A major corporation responsible for running the Australian government’s refugee “processing” centre on Nauru is making millions of dollars from a system that amounts to torture of refugees and people seeking asylum, Amnesty International said today.
The Australian government has created an island of despair for refugees and people seeking asylum on Nauru
A new briefing, ‘Treasure I$land’, exposes how Spanish multinational Ferrovial and its Australian subsidiary Broadspectrum are complicit in, and reaping vast profits from, Australia’s cruel and secretive refugee “processing” system on the Pacific island.
“The Australian government has created an island of despair for refugees and people seeking asylum on Nauru, but an island of profit for companies making millions of dollars from a system so deliberately and inherently cruel and abusive it amounts to torture,” said Lucy Graham, Amnesty International’s Researcher on Business and Human Rights.
“By knowingly enabling the continuation of this system, which is specifically designed to cause suffering and deter people from travelling to Australia by boat to seek asylum, Broadspectrum and Ferrovial are unequivocally complicit in this abuse.”
With Broadspectrum’s AUD$2.5 billion contract with the Australian government ending in October, Amnesty International is warning other firms against seeking to profit from torture.
“Any company considering taking up this toxic baton will be complicit in an intentionally abusive system, in direct contravention of its human rights responsibilities, and will be exposing itself to potential criminal liability and damages claims,” said Lucy Graham.
“The regime of cruelty at the Refugee Processing Centre on Nauru leaves a stain that no responsible company would want on its conscience or reputation.”
Cruelty – a lucrative business
Since 2012, Australia has operated intentionally harsh “offshore processing” systems on the Pacific island of Nauru and the island of Manus in Papua New Guinea. Refugees and asylum seekers are isolated in remote locations and subjected to cruel and degrading conditions, sometimes for years on end, simply because they have sought safety on Australian shores.
Amnesty International’s October 2016 report, Island of Despair: Australia's 'processing of refugees on Nauru' found that the Australian government is intentionally and systematically violating the rights of refugees and people seeking asylum on Nauru. It concluded that the conditions on Nauru are so deliberately cruel and abusive that they amount to torture.
It has now transpired that cruelty and abuse make for a lucrative business.
It’s a clinical, cold-blooded set-up where the Australian authorities set the blueprint for cruelty, and the companies do the dirty work.
The Refugee Processing Centres (RPCs) on Nauru and Manus Island are run by Broadspectrum, which was bought by Ferrovial in April 2016.
Amnesty International’s latest briefing details how the part of Broadspectrum’s business that runs its operations on Nauru and Manus Island contributed AUD$1.646 billion in the 2016 financial year– an astonishing 45% of the company’s total operating revenues.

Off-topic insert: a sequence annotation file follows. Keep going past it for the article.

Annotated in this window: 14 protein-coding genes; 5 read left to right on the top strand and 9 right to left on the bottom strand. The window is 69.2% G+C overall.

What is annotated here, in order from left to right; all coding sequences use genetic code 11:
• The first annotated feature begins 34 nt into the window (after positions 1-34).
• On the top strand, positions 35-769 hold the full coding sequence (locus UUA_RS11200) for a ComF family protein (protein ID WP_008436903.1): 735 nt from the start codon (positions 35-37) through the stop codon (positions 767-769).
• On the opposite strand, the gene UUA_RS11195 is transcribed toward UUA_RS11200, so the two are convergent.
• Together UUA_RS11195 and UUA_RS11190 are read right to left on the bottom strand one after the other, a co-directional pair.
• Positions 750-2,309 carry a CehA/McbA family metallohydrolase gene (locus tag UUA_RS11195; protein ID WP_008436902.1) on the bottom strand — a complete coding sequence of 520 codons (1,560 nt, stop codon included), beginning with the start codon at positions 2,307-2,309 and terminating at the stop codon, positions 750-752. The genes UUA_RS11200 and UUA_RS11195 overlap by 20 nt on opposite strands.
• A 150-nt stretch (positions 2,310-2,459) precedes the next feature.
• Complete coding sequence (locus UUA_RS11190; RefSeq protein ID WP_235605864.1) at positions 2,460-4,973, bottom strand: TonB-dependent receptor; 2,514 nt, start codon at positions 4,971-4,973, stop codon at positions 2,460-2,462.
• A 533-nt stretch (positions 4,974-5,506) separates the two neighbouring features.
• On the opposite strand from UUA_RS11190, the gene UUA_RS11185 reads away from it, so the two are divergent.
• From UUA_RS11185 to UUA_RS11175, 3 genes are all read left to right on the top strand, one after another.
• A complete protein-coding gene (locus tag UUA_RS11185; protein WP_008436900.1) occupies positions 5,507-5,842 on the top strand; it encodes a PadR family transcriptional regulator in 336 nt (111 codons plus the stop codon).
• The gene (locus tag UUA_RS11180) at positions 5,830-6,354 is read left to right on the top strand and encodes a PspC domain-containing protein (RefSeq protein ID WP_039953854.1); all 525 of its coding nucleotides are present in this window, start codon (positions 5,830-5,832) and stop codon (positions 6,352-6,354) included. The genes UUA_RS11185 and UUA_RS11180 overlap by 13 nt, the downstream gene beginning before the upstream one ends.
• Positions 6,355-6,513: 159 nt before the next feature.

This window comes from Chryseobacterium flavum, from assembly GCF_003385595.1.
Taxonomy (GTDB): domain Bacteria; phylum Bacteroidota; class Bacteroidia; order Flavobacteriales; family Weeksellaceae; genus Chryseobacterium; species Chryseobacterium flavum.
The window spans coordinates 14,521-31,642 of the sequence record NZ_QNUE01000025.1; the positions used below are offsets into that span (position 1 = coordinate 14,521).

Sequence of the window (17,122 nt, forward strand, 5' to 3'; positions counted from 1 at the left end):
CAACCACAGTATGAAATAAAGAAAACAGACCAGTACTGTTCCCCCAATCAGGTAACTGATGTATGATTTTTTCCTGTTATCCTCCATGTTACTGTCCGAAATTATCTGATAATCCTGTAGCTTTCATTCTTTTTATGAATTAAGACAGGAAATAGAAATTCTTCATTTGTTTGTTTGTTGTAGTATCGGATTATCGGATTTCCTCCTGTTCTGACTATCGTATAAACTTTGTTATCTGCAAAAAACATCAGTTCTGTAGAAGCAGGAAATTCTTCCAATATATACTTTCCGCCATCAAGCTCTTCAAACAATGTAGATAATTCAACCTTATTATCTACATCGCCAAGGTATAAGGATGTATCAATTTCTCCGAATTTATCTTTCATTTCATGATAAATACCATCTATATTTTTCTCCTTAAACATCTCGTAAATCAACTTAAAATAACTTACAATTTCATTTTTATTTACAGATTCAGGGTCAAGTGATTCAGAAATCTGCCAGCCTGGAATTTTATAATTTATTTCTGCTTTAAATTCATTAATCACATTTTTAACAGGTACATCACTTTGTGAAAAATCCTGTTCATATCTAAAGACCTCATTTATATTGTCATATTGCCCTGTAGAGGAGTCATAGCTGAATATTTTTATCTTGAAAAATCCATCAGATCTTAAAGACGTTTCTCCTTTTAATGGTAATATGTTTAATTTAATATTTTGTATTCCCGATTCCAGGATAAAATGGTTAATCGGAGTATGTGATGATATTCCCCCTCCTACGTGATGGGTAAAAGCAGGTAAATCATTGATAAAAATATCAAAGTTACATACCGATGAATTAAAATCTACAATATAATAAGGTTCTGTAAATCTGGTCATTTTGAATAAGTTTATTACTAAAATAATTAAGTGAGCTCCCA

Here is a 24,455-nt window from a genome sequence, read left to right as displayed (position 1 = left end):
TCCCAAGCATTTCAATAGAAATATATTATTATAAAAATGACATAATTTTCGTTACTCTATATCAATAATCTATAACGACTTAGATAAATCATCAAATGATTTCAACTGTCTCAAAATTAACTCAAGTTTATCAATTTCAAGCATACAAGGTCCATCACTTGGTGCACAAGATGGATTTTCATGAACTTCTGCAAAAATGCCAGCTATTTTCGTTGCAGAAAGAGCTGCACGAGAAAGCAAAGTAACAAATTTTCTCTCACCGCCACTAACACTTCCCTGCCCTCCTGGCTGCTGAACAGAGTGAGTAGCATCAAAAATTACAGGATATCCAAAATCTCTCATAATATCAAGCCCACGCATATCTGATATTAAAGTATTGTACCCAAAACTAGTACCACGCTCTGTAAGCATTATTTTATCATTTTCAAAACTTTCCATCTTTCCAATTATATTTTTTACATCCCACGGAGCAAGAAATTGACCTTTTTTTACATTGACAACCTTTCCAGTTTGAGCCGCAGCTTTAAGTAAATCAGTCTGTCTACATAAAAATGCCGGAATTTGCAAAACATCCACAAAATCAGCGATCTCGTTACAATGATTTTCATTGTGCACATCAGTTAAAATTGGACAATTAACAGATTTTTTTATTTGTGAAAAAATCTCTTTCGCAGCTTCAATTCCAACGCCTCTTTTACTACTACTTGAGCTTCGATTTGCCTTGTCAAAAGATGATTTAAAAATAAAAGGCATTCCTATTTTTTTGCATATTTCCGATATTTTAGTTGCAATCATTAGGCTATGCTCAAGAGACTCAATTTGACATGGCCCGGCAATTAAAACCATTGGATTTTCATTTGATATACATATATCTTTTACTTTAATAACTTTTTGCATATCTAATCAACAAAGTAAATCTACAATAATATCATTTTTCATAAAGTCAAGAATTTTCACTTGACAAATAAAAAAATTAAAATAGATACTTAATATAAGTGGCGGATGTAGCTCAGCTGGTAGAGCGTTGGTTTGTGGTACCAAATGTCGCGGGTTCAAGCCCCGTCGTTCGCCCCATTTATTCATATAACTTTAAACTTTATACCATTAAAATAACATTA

Meanwhile, Ferrovial has raked in 1.4 billion euros in revenues from Broadspectrum since acquiring the company. A substantial portion of this comes from operations on Nauru and Manus Island.
“Not only are Ferrovial and Broadspectrum turning a blind eye to the human rights violations perpetrated by the Australian government; they are the very enablers of the abuse,” said Lucy Graham.
“It’s a clinical, cold-blooded set-up where the Australian authorities set the blueprint for cruelty, and the companies do the dirty work. Considering the extraordinary profits on offer, we believe it is clear that these companies are motivated by sheer greed.”
The total value of the Australian government’s contract with Broadspectrum is AUD$2.5 billion (US$1.9 billion) over three and a half years.
When put into the context of Broadspectrum’s other business sectors, it becomes clear just how profitable this contract is.
The profit margin in Broadspectrum’s Defence, Social and Property sector – which includes its Nauru and Manus Island operations – was 17.8% in its 2016 financial year, far higher than in its other business sectors such as Infrastructure (2.8%) and Resource and Industrial (1.6%).
Meanwhile, Ferrovial’s revenues in its Nauru and Manus Island-related Service sector increased by 24.1% in 2016 due to its acquisition of Broadspectrum.
A bleak existence on Nauru
While Ferrovial and Broadspectrum turn in huge profits, those trapped on Nauru endure an unimaginably bleak existence with little hope of respite.
This is business at its worst.
Not only have they been denied entrance to Australia, they also have no idea when or if Australia and Nauru will allow them to leave, despite a recently announced settlement deal with the USA. Even recognized refugees are not allowed to leave the island.